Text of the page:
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The Cultural Industries
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Table of Contents

Introduction Change and Continuity, Power and Creativity PART ONE ANALYTICAL FRAMEWORKS Approaches to Culture Assessing the Cultural Industries Explaining the Cultural Industries PART TWO: POLICY CHANGE Marketisation in Telecommunications and Broadcasting Cultural Policy and Copyright Law PART THREE: CHANGE AND CONTINUITY IN THE CULTURAL INDUSTRIES, 1980 ONWARDS Ownership, Structure and Size Organisation and Cultural Work Internationalisation, Globalisation and Cultural Imperialism New Media, Digitalization and Convergence Texts Diversity, Quality and the Serving of Interests Conclusions A New Era in Cultural Production?

About the Author

David Hesmondhalgh is Professor of Media, Music and Culture in the School of Media and Communication at the University of Leeds. He is the author of The Cultural Industries (SAGE, 2019); Culture, Economy and Politics: The Case of New Labour (Palgrave, 2015, co-written with Kate Oakley, David Lee and Melissa Nisbett); Why Music Matters (Wiley-Blackwell, 2013); and Creative Labour: Media Work in Three Cultural Industries (Routledge, 2011, co-written with Sarah Baker). He is also editor or co-editor of eight other books or special journal issues on media, music and culture, including a special issue of Popular Communication (co-edited with Anamik Saha) on Race and Cultural Production; The Media and Social Theory (Routledge, co-edited with Jason Toynbee, 2008) and Media and Society, 6th edition (Bloomsbury, co-edited with James Curran, 2019). He was born and raised in Accrington, Lancashire, did his first degree in English Language and Literature at the University of Oxford, and received his PhD from Goldsmiths University of London in 1996. He lives in Yorkshire with his partner, the philosopher Helen Steward, and they have two adult children, Rosa and Joe.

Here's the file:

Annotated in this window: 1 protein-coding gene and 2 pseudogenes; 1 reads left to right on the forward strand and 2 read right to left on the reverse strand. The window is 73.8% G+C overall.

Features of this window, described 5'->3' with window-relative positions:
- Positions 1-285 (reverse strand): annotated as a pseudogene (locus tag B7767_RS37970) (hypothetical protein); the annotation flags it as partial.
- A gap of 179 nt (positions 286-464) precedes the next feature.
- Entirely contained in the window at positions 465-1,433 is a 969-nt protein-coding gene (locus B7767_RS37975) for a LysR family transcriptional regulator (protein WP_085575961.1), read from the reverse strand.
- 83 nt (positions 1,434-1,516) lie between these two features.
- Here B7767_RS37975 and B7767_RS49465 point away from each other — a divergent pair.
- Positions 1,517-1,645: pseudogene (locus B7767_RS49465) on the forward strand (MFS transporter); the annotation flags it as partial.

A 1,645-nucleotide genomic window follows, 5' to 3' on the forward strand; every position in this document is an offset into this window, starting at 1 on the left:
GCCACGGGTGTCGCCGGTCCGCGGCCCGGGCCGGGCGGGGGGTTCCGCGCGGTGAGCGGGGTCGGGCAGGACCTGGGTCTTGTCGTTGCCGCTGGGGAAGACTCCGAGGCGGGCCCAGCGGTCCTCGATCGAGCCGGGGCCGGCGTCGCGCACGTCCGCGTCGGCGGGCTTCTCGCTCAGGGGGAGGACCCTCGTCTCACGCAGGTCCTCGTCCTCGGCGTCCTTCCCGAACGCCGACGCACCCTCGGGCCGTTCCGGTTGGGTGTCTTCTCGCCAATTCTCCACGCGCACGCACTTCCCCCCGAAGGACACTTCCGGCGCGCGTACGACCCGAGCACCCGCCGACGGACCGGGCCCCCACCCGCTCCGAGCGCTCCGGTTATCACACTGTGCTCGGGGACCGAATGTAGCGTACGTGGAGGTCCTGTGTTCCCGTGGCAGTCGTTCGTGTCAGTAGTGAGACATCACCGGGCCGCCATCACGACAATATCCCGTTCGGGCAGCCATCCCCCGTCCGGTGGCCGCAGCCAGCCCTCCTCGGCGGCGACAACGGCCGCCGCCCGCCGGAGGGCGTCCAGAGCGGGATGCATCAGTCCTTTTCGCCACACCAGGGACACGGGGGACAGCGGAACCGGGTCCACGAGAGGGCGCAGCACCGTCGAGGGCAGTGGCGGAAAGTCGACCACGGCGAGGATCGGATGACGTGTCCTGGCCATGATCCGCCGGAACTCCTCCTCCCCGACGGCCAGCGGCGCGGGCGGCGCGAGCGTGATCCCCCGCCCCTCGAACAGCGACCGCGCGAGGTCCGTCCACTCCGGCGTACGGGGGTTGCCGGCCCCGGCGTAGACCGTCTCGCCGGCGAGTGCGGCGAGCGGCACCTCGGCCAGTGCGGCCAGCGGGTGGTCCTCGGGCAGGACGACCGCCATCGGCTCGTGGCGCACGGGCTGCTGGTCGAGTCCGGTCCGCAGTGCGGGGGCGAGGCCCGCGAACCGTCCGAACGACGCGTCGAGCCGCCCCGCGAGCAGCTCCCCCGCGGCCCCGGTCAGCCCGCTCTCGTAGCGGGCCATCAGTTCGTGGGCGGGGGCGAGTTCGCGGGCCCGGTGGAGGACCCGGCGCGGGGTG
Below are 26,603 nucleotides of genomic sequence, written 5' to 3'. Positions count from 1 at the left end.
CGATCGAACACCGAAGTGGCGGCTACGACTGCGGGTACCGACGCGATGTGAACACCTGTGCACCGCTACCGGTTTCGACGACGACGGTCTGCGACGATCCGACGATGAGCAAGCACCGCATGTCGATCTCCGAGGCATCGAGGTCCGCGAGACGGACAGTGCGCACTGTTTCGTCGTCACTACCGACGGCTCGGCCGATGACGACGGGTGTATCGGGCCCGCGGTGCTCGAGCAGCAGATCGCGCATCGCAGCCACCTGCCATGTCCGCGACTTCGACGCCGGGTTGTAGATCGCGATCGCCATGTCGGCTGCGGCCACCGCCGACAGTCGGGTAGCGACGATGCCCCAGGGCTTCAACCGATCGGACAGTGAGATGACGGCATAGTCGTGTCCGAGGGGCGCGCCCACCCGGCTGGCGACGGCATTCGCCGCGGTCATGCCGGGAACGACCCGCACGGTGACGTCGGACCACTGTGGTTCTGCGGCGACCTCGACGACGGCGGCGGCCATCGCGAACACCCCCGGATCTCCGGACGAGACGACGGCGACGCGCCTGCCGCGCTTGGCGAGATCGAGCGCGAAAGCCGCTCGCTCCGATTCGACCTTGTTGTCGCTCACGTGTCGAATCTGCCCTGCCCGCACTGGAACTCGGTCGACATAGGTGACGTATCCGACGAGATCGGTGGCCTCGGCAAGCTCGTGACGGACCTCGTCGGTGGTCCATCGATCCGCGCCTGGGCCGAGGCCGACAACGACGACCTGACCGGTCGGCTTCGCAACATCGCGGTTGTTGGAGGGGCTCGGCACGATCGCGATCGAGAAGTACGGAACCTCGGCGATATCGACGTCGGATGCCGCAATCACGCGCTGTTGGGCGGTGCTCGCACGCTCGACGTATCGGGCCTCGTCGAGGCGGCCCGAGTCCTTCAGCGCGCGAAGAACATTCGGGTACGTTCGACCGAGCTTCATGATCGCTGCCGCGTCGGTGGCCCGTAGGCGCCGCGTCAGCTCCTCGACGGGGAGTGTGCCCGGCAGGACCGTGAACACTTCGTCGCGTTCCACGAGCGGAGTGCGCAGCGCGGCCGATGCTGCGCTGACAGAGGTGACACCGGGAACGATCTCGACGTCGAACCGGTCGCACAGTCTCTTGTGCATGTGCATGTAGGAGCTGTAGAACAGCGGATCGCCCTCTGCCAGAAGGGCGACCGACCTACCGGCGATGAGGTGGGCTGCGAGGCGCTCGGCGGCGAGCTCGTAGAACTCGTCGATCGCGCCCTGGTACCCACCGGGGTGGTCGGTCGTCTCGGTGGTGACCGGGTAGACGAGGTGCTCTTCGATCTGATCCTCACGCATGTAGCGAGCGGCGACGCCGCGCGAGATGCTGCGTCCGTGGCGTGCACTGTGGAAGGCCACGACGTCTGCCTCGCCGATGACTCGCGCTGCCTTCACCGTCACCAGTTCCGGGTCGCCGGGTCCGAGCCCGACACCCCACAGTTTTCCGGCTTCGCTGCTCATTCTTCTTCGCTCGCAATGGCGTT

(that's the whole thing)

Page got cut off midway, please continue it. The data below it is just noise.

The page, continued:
Reviews

The first edition of The Cultural Industries moved us irrevocably past the tired debates between political economy and cultural studies approaches. This second edition takes on new and vital targets, for example claims that the Internet is replacing television in everyday media consumption... In the process, Hesmondhalgh provides us with an essential toolkit for making critical sense of the digital media age, and our places within it Nick Couldry Goldsmiths College, University Of London This book sets a valuable standard for communication studies. Hesmondhalgh integrates cultural research with political economy, organizational sociology with public communication policy studies, global with comparative analysis, and intellectual property law with technology changes. I've successfully taught graduate and undergraduate courses in the USA and France using the first edition, and this one is better still John D.H. Downing Global Media Research Centre, Southern Illinois University

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